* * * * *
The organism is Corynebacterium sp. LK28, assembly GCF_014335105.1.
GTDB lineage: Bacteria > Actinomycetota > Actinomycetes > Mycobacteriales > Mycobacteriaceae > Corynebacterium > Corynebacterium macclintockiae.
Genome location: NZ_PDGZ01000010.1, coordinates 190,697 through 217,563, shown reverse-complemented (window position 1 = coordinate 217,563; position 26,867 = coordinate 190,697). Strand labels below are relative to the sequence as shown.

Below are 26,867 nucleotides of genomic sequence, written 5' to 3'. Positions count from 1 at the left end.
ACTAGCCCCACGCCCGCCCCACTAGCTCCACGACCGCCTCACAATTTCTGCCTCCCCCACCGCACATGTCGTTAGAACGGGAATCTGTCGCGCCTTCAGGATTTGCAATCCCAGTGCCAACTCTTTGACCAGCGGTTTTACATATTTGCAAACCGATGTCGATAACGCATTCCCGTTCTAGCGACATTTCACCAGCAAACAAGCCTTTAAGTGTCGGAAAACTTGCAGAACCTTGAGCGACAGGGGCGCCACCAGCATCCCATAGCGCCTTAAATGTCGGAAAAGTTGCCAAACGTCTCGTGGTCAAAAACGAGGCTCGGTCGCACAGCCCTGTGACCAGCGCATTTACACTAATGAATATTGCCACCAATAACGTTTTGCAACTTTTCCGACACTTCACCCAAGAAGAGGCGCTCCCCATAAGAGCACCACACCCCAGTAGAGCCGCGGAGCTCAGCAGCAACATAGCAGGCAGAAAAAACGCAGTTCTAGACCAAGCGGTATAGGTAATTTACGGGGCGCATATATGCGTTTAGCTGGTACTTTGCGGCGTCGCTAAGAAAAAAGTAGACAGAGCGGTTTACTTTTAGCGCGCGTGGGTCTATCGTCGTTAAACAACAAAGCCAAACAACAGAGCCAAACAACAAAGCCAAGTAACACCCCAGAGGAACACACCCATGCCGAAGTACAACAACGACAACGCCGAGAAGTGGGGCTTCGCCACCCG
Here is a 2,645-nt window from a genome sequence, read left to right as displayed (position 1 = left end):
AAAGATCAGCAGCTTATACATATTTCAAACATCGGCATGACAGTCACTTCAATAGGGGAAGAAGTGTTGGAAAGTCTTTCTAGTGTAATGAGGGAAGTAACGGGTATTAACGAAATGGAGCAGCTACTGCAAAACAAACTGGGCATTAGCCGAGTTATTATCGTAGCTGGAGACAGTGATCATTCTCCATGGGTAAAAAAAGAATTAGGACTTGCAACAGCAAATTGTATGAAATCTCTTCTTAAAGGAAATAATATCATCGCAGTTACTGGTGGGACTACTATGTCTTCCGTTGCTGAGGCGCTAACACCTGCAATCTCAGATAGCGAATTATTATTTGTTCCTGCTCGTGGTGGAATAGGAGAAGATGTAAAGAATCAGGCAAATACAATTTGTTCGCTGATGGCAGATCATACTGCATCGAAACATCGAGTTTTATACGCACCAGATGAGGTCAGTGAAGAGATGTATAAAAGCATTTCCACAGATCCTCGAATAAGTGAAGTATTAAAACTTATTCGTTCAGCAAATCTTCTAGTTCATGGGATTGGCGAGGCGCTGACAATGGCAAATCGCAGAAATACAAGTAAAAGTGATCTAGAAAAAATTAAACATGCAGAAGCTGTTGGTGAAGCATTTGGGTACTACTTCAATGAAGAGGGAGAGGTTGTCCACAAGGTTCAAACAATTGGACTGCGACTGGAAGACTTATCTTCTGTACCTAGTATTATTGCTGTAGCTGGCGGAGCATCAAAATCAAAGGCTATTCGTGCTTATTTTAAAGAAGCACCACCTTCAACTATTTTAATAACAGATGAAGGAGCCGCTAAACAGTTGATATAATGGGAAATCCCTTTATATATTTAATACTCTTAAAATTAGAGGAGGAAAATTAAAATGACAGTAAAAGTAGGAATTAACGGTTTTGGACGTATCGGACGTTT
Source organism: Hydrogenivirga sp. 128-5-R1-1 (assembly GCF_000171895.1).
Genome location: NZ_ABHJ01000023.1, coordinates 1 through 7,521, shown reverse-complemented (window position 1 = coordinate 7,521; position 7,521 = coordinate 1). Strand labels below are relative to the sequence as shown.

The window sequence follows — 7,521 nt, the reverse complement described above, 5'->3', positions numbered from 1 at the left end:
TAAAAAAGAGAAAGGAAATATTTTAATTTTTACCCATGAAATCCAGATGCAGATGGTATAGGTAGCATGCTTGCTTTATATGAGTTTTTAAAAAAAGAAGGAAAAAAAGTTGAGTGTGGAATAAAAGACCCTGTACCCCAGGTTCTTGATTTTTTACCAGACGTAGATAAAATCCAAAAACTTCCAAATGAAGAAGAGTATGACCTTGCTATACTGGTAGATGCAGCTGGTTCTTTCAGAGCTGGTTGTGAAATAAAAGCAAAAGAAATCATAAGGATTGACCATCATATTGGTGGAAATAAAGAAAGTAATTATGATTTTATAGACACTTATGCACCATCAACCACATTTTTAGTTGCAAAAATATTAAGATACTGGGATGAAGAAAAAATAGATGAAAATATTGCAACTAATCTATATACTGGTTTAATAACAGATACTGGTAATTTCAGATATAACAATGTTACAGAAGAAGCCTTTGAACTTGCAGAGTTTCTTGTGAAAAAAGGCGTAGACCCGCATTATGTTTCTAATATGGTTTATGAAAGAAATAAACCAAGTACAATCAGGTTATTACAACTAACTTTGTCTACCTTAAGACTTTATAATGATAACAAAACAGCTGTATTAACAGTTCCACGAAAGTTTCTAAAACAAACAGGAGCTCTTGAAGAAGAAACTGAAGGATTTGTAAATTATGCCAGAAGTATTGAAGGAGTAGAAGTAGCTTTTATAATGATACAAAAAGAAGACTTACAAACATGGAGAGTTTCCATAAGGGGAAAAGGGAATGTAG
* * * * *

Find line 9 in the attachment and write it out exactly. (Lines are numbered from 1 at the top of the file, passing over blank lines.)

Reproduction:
Genome location: NZ_ABHJ01000023.1, coordinates 1 through 7,521, shown reverse-complemented (window position 1 = coordinate 7,521; position 7,521 = coordinate 1). Strand labels below are relative to the sequence as shown.